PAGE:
As the audiences grew, so did the number of performances. People who don't attend live theater in their own cities will do so on vacation. Today, the theater has a production run 220 days a year.
The Cornucopia Art Center opened a few years later. Artists stayed to live. It was one of the few places they could raise a family, own a home and still do art. The creative class was forming.
The Commonweal is an old building still held together with duct tape and charm. Actors on a recent afternoon warned about a soft spot in the floor of the upstairs dressing-room area that might quickly land you a floor lower. But right next door, construction has already begun on a new $2.5 million theater, due to open in 2007.
The theater performances encouraged people to stay more than one night. Lodging options sprung up. Now there are 180 beds available in the area that bring in more than $4 million in lodging-tax revenue. The inns, hotels and bed and breakfasts are so busy that Brewster and other innkeepers have gone to a two-night minimum stay.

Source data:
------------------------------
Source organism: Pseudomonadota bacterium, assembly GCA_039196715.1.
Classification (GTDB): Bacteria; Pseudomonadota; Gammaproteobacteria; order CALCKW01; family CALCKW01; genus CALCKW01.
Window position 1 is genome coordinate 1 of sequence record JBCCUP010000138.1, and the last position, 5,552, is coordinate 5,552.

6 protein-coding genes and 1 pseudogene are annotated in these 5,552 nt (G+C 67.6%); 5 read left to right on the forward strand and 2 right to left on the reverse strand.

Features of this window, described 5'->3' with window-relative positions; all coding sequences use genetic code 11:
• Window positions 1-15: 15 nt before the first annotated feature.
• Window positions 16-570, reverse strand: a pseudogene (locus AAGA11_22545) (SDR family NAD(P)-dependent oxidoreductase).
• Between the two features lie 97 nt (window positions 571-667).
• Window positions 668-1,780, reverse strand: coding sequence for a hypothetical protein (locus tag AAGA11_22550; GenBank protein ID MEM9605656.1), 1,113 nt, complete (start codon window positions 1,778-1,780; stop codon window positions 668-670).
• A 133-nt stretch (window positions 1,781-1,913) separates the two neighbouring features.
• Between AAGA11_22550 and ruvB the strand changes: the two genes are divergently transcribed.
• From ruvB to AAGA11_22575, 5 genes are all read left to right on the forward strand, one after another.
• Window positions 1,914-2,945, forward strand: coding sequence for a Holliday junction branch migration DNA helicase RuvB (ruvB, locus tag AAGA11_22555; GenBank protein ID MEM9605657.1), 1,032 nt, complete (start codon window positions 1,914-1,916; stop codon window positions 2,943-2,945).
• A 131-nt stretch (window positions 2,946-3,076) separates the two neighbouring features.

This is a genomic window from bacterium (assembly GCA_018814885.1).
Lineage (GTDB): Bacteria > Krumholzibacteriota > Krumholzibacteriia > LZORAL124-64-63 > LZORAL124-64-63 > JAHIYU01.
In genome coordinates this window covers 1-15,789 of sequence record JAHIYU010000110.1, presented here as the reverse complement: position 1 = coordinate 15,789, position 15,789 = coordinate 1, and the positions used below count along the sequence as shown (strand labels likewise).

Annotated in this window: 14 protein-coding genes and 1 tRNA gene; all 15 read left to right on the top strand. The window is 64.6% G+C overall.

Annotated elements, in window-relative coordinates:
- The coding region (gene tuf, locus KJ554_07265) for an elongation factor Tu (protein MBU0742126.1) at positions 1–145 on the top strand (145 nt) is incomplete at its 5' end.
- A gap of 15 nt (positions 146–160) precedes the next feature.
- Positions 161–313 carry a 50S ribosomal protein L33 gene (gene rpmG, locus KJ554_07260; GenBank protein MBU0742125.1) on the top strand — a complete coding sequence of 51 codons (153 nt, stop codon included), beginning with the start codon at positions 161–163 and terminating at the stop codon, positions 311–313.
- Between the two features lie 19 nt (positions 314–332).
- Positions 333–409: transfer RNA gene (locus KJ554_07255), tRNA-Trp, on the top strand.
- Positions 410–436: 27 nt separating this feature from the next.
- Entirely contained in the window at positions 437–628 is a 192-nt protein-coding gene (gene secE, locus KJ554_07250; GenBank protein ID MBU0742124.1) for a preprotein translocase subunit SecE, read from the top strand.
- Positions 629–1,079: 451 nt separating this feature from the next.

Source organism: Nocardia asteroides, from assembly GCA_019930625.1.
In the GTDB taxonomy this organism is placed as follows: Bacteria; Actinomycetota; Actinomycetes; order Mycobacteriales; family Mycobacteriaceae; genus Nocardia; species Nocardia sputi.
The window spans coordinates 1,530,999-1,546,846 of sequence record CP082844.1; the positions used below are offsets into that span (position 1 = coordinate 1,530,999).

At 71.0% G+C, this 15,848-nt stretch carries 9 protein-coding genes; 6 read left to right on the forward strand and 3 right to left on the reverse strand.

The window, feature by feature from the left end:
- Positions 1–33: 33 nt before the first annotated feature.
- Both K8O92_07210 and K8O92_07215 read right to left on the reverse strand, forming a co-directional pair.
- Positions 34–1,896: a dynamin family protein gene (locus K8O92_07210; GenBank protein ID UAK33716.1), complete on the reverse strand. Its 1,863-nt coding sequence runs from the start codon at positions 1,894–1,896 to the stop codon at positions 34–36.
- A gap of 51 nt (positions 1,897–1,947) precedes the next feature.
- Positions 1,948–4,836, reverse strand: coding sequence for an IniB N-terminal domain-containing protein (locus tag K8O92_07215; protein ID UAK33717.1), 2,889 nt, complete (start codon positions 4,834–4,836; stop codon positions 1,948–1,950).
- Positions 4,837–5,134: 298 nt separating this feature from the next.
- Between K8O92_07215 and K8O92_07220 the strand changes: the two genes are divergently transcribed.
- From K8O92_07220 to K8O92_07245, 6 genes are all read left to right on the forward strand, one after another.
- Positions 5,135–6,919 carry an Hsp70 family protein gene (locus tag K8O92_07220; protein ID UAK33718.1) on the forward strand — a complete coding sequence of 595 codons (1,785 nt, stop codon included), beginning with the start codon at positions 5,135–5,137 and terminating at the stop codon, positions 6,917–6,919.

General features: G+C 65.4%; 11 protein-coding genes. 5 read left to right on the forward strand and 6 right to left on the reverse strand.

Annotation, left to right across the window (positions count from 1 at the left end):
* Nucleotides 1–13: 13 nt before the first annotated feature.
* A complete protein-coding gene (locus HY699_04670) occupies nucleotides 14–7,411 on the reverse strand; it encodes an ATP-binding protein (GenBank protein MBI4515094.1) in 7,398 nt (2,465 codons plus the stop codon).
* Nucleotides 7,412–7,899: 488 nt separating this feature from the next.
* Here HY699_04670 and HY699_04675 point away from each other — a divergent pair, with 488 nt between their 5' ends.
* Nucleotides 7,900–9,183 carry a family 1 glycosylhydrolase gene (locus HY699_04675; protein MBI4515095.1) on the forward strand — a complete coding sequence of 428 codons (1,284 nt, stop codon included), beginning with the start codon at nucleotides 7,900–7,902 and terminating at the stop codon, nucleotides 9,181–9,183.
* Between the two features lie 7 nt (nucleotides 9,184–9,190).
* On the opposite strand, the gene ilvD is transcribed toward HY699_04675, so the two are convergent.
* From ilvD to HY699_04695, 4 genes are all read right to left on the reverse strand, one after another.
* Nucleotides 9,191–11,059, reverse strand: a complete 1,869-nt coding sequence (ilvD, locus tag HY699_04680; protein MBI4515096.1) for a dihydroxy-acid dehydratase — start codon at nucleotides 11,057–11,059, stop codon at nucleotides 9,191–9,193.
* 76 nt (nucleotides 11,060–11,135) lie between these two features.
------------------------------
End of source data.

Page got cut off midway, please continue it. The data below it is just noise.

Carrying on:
"In the summer it's like RAGBRAI around here," said David Harrenstein, who runs the Root River's Web site and owns a bike touring company.
"But it isn't the trail. It's the people."
To Harrenstein, it all came down to one thing: People who knew how to market.
Take a tour down Parkway, and nearly every building is full, and with owners who tell you how great it is to be alive. Restaurants, taverns, gift shops, ice-cream parlors, a winery and outdoor outfitters are the dream businesses of these folks. Strict zoning ordinances keep fast-food franchises out.
Natural beauty helps